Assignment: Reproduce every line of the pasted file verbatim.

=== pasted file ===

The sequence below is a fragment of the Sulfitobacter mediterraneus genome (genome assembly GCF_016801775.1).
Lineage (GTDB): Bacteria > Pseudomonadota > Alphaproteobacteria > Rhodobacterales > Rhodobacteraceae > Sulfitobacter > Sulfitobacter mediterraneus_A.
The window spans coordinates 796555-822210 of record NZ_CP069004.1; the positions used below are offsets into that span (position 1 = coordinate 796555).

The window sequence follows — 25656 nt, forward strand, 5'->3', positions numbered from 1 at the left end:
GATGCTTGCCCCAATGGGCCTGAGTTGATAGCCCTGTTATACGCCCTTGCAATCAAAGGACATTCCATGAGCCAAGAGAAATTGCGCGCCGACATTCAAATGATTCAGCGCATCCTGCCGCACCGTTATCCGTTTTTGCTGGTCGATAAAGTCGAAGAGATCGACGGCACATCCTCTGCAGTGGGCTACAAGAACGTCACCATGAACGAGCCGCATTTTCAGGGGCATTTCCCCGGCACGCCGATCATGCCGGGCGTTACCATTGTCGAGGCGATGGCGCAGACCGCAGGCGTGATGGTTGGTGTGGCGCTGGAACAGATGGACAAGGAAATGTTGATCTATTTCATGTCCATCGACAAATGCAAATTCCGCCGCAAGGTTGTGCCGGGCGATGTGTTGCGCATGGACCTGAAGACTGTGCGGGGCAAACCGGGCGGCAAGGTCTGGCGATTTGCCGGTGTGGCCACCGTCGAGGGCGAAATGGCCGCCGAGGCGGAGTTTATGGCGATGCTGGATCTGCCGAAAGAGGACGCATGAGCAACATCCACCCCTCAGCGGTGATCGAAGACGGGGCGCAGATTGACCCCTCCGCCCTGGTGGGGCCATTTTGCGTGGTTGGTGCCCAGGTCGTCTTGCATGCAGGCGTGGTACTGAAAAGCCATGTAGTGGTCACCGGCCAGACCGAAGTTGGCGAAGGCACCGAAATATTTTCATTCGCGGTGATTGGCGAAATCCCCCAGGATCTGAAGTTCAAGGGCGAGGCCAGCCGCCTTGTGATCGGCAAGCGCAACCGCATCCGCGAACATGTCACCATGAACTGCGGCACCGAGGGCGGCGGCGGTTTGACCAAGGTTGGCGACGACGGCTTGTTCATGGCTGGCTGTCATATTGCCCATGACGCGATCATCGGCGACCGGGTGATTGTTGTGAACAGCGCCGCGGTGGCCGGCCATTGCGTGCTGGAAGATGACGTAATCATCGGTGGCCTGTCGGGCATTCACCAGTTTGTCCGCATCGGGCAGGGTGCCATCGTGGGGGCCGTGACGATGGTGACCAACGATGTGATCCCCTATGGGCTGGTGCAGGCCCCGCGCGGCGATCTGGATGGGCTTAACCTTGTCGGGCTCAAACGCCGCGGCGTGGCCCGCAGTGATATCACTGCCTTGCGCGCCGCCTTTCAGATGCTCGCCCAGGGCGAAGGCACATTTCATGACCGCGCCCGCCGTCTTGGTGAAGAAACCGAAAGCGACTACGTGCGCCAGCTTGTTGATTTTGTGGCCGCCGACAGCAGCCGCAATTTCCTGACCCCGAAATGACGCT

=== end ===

The sequence below is a fragment of the Sulfitobacter mediterraneus genome (genome assembly GCF_016801775.1).
Lineage (GTDB): Bacteria > Pseudomonadota > Alphaproteobacteria > Rhodobacterales > Rhodobacteraceae > Sulfitobacter > Sulfitobacter mediterraneus_A.
The window spans coordinates 796555-822210 of record NZ_CP069004.1; the positions used below are offsets into that span (position 1 = coordinate 796555).

The window sequence follows — 25656 nt, forward strand, 5'->3', positions numbered from 1 at the left end:
GATGCTTGCCCCAATGGGCCTGAGTTGATAGCCCTGTTATACGCCCTTGCAATCAAAGGACATTCCATGAGCCAAGAGAAATTGCGCGCCGACATTCAAATGATTCAGCGCATCCTGCCGCACCGTTATCCGTTTTTGCTGGTCGATAAAGTCGAAGAGATCGACGGCACATCCTCTGCAGTGGGCTACAAGAACGTCACCATGAACGAGCCGCATTTTCAGGGGCATTTCCCCGGCACGCCGATCATGCCGGGCGTTACCATTGTCGAGGCGATGGCGCAGACCGCAGGCGTGATGGTTGGTGTGGCGCTGGAACAGATGGACAAGGAAATGTTGATCTATTTCATGTCCATCGACAAATGCAAATTCCGCCGCAAGGTTGTGCCGGGCGATGTGTTGCGCATGGACCTGAAGACTGTGCGGGGCAAACCGGGCGGCAAGGTCTGGCGATTTGCCGGTGTGGCCACCGTCGAGGGCGAAATGGCCGCCGAGGCGGAGTTTATGGCGATGCTGGATCTGCCGAAAGAGGACGCATGAGCAACATCCACCCCTCAGCGGTGATCGAAGACGGGGCGCAGATTGACCCCTCCGCCCTGGTGGGGCCATTTTGCGTGGTTGGTGCCCAGGTCGTCTTGCATGCAGGCGTGGTACTGAAAAGCCATGTAGTGGTCACCGGCCAGACCGAAGTTGGCGAAGGCACCGAAATATTTTCATTCGCGGTGATTGGCGAAATCCCCCAGGATCTGAAGTTCAAGGGCGAGGCCAGCCGCCTTGTGATCGGCAAGCGCAACCGCATCCGCGAACATGTCACCATGAACTGCGGCACCGAGGGCGGCGGCGGTTTGACCAAGGTTGGCGACGACGGCTTGTTCATGGCTGGCTGTCATATTGCCCATGACGCGATCATCGGCGACCGGGTGATTGTTGTGAACAGCGCCGCGGTGGCCGGCCATTGCGTGCTGGAAGATGACGTAATCATCGGTGGCCTGTCGGGCATTCACCAGTTTGTCCGCATCGGGCAGGGTGCCATCGTGGGGGCCGTGACGATGGTGACCAACGATGTGATCCCCTATGGGCTGGTGCAGGCCCCGCGCGGCGATCTGGATGGGCTTAACCTTGTCGGGCTCAAACGCCGCGGCGTGGCCCGCAGTGATATCACTGCCTTGCGCGCCGCCTTTCAGATGCTCGCCCAGGGCGAAGGCACATTTCATGACCGCGCCCGCCGTCTTGGTGAAGAAACCGAAAGCGACTACGTGCGCCAGCTTGTTGATTTTGTGGCCGCCGACAGCAGCCGCAATTTCCTGACCCCGAAATGACGCT